Feats of clay

We put the squeeze on skeet shooting and find it's a barrel of fun.
TAKING AIM Our intrepid writer does her best Daniel Boone.
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“Pull!” Ah, how sweet the sound. Almost as sweet as the fact that it’s followed by getting to fire a shotgun. As for nailing a clay pigeon and seeing it explode into a puff of victory dust? It ranks up there with hitting a line drive or driving a golf ball among the most satisfying moments in rec sports.

Skeet shooting actually is a lot like golf, according to Steve Moskop, who runs SkeetChicago with his wife, Dione White. It’s a social game played in a group where everyone takes turns; it’s incredibly addictive; and play occurs away from the hustle and bustle. But it’s better than golf because you get to shoot stuff.

Moskop and White started SkeetChicago earlier this year as a way to share their favorite pastime with the masses. Classes start at the couple’s home in West Town, where Moskop introduces the basics of firearm safety, the rules of the gun range, and the mechanics of aiming and firing. Shotguns are simple to use—even first-time gun users won’t have a problem—but the physicality of skeet is really different from rifle or pistol shooting. It’s the difference between hitting a layup and sinking a free throw: One’s all about the fluidity of motion and moving in relation to the target; the other’s an exercise in control, discipline and repetition. Unlike basketball, though, skeet’s still incredibly fun even if you’re terrible at it. Which I turned out to be.

After talking for about an hour, we pile into a van and head toward Kenosha, Wisconsin. There aren’t any skeet or trap ranges closer, Moskop laments, but the trip lends a summer-camp vibe to the day. Everyone’s friendly, and my anxiety about being stuck with strangers all day abates.

A skeet range is shaped like a horseshoe and has eight stations, seven along the semicircle and the eighth in the middle. Clay pigeons are launched out of two “houses,” one high up on the left and the other low down on the right. The highest possible score per round is 25 (four shots on the first, second, sixth and seven stations; two shots at the rest; and one do-over shot for the first target you miss), and most competitive shooters will hit 25 every time. Moskop and White tell us that a five is a great score for a new shooter and to focus on mechanics and rhythm, not just on hitting the pigeons.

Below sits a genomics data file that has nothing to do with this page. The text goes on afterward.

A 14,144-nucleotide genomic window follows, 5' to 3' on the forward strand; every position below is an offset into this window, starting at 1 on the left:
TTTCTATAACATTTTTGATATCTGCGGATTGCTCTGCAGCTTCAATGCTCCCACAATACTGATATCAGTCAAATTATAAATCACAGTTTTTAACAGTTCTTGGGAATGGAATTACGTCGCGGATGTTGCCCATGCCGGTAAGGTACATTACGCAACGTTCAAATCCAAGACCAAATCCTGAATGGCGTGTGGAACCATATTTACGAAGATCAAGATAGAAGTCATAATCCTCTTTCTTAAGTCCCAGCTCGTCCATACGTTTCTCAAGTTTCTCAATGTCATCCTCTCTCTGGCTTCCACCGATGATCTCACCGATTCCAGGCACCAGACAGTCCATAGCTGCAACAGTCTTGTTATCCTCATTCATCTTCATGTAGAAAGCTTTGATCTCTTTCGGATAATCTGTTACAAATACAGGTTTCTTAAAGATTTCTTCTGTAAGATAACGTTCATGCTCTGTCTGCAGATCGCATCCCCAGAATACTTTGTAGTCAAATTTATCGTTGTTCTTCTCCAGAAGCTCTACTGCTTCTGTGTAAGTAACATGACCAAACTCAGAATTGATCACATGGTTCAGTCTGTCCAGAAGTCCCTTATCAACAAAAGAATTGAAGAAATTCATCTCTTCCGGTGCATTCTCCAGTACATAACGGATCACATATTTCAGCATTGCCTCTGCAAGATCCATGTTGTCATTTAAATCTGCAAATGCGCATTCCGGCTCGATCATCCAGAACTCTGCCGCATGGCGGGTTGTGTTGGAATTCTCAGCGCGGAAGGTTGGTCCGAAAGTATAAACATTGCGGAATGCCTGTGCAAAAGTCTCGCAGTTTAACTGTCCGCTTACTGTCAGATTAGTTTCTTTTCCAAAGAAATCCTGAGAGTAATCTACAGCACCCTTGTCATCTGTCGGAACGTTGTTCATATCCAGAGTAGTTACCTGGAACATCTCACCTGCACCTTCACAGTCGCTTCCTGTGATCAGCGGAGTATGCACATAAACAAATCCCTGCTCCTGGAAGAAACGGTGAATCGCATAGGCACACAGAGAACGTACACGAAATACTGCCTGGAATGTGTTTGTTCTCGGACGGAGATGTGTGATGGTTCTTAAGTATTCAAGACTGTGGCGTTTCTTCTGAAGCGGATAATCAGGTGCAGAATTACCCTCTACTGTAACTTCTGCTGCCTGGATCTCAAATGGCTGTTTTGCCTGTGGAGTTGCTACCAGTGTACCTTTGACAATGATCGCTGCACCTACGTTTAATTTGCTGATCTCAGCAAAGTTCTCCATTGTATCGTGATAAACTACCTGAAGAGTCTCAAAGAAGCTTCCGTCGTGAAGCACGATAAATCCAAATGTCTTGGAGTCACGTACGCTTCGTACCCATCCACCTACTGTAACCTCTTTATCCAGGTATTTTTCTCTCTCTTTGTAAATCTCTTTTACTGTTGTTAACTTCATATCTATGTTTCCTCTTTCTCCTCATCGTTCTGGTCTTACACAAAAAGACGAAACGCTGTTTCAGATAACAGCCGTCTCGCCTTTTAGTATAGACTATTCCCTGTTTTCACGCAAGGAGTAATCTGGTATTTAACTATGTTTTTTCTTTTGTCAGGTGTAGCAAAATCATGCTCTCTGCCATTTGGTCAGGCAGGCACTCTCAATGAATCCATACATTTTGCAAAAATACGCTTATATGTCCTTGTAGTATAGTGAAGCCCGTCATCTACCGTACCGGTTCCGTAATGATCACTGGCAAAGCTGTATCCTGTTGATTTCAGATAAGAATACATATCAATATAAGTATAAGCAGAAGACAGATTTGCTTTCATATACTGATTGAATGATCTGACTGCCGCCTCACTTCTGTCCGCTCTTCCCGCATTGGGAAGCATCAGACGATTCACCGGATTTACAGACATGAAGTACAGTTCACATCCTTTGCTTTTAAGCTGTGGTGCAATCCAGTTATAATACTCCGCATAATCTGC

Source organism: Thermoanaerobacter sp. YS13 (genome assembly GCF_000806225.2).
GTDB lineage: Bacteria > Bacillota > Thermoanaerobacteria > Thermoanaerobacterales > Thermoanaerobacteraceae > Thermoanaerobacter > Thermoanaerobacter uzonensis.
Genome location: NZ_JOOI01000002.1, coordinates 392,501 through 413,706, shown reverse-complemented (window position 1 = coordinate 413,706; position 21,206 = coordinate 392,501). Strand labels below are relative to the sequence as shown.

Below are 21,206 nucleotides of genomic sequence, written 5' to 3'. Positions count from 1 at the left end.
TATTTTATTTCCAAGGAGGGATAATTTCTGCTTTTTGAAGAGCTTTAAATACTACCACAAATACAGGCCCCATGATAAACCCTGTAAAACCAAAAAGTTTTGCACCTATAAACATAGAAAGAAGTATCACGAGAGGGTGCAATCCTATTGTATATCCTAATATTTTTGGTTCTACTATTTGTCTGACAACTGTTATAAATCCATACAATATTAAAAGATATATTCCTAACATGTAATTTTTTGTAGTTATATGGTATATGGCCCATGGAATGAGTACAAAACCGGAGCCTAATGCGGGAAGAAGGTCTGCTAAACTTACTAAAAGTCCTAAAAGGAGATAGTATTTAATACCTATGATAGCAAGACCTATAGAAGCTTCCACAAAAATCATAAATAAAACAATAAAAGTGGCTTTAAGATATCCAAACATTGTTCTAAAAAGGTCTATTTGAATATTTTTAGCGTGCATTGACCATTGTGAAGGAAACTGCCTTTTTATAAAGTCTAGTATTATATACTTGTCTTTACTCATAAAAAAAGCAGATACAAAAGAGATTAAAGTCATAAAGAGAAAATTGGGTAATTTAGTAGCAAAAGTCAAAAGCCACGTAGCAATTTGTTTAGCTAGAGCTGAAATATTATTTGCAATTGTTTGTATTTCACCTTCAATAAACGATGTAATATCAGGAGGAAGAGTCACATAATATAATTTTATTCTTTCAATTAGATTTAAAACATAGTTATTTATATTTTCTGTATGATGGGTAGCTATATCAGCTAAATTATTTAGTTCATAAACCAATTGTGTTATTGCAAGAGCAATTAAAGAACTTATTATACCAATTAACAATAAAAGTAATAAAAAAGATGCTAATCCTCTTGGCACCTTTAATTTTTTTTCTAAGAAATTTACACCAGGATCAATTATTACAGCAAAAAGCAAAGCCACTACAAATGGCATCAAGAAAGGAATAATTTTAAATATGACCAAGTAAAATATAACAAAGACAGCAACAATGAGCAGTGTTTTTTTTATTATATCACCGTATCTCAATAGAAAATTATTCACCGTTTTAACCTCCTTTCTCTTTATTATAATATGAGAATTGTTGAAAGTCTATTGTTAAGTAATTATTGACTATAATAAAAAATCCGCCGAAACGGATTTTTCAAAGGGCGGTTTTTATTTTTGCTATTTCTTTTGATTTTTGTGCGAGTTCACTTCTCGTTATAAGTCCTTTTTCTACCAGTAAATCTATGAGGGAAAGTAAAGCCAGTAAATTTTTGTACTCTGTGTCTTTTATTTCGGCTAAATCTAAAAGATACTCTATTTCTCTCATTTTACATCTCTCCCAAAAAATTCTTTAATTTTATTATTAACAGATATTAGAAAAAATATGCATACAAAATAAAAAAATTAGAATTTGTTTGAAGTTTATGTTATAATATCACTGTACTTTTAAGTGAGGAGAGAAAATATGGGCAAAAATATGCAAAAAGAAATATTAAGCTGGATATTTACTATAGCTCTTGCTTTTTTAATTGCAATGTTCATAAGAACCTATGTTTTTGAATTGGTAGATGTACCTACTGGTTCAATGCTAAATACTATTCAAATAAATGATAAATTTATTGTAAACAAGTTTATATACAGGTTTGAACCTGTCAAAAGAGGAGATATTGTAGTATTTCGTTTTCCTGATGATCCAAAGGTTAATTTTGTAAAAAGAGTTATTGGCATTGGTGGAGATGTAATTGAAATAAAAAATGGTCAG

Before we start, Moskop walks us through the course, describing the biggest challenge in skeet: lead technique. In target shooting, you aim right at the target; in skeet, you have to fire where the pigeon is going to be, not where it is. You have to change how far ahead of the pigeon you’re aiming based on which station you’re shooting from, all the while tracking that dang disc by turning your upper body. Looks easy. Is hard.

I step up to take my first shot and the orange disc soars by, but I do manage to nail one of the pigeons at the first station. I am elated. Moskop tutors each of us, gently correcting our stances (lean forward), our motion (keep your upper body loose) and our leading (wait for it). Picture a superpatient Little League coach, except he’s handing you shotgun shells.

After our first round, we break for lunch—a tasty picnic Moskop and White packed for all of us—and discuss how to improve. Round two flies by now that we have the hang of it. Well, the other people in my class got the hang of it. I scored another five, and am so determined to keep firing that shotgun that Moskop signs me up for a round of trap shooting. Trap’s pretty different from skeet because you’re stationary and the pigeons are flying directly away from you. I turned out to be even worse at that and decide to stick with skeet for my next outing.

The ride back to Chicago is quiet. Sure, we’re all tired from having spent a day out in the sun lugging shotguns around, but mostly, I’m bummed that I have to go back to the city, to the regular world, where I can’t just yell, “Pull!” and know bliss is mere seconds away.

To get locked and loaded with SkeetChicago.

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